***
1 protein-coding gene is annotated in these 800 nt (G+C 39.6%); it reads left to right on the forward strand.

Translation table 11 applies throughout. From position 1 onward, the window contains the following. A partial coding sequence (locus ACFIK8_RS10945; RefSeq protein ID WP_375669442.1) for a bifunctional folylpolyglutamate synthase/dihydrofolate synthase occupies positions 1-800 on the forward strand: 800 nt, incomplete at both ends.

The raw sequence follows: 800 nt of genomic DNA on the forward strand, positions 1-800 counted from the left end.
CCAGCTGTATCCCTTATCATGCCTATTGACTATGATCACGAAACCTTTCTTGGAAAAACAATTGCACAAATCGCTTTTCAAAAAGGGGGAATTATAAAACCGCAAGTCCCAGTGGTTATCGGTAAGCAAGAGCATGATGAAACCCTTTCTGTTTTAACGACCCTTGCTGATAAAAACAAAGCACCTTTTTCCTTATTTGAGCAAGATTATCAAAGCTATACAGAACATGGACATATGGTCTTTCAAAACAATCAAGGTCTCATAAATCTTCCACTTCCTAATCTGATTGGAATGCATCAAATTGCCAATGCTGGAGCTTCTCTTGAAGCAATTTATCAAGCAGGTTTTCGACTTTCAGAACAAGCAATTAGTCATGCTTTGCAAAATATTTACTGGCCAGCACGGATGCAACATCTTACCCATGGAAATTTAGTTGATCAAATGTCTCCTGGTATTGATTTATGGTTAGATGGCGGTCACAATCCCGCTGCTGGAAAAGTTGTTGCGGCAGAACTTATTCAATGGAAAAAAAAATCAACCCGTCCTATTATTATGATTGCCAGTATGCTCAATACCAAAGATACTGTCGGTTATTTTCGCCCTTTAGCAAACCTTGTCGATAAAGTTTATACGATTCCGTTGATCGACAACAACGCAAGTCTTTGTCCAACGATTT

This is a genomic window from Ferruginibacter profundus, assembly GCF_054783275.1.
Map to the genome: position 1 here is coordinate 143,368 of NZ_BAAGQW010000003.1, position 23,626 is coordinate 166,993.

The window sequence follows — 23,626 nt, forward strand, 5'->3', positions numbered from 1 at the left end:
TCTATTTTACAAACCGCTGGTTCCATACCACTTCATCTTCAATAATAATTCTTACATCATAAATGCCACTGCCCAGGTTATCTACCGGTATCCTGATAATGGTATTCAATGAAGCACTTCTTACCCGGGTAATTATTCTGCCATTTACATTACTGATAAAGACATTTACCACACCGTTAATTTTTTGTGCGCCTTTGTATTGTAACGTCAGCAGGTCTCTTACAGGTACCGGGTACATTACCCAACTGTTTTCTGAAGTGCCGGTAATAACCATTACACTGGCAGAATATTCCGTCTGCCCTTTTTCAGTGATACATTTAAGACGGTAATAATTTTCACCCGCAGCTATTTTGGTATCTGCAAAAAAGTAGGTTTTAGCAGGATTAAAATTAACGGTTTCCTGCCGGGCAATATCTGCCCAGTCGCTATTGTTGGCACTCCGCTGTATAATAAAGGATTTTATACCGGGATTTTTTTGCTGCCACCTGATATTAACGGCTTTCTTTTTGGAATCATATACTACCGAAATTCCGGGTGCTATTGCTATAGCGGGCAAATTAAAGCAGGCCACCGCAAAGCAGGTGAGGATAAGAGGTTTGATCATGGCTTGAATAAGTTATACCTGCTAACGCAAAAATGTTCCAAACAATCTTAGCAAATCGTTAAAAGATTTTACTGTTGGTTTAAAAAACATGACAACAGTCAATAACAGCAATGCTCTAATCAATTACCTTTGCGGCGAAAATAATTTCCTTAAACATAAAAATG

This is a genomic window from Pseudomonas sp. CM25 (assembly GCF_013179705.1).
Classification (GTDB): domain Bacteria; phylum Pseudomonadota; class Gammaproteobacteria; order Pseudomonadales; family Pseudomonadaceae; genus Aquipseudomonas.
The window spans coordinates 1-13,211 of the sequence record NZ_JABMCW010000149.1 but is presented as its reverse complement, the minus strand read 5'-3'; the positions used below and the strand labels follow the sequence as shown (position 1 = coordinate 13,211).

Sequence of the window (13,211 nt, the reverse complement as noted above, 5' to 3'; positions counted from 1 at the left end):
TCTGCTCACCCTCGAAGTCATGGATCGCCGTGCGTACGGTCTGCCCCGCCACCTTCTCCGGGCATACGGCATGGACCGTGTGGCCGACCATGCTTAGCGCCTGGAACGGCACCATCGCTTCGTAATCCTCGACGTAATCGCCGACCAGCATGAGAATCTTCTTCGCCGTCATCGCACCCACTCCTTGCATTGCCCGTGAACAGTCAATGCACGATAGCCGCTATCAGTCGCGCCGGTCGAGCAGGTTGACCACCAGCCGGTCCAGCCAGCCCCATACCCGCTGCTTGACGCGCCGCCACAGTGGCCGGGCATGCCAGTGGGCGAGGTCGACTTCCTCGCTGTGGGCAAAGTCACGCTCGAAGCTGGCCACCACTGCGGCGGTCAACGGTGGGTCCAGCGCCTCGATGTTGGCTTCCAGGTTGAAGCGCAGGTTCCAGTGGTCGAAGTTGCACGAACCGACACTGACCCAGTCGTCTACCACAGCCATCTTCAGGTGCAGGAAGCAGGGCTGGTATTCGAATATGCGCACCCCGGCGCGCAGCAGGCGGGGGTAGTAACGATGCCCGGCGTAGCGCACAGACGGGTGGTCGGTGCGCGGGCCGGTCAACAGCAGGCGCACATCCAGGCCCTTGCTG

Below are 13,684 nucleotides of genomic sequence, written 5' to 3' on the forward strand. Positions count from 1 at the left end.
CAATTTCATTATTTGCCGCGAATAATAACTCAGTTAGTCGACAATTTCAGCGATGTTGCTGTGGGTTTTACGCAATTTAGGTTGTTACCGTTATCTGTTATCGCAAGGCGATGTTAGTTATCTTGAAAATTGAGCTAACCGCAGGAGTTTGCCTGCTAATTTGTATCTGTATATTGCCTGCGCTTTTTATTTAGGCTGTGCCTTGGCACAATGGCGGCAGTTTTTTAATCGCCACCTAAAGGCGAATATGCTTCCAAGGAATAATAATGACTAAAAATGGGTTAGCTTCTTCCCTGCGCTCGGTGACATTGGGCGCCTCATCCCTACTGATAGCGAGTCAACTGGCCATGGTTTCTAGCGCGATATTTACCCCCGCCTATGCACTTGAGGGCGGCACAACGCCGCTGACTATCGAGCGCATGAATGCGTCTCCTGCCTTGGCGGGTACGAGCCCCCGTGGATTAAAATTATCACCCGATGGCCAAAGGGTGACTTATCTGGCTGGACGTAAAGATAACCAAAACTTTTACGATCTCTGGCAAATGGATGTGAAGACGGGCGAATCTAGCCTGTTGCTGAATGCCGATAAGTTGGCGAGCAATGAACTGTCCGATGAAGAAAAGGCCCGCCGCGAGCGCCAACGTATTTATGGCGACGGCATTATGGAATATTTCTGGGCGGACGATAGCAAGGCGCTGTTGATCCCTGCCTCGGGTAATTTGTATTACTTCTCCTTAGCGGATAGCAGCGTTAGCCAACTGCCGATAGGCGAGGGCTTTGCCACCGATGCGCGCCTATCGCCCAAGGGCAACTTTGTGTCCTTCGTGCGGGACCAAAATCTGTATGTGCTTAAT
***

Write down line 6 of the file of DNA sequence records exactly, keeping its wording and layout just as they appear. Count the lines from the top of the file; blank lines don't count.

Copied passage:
Map to the genome: position 1 here is coordinate 143,368 of NZ_BAAGQW010000003.1, position 23,626 is coordinate 166,993.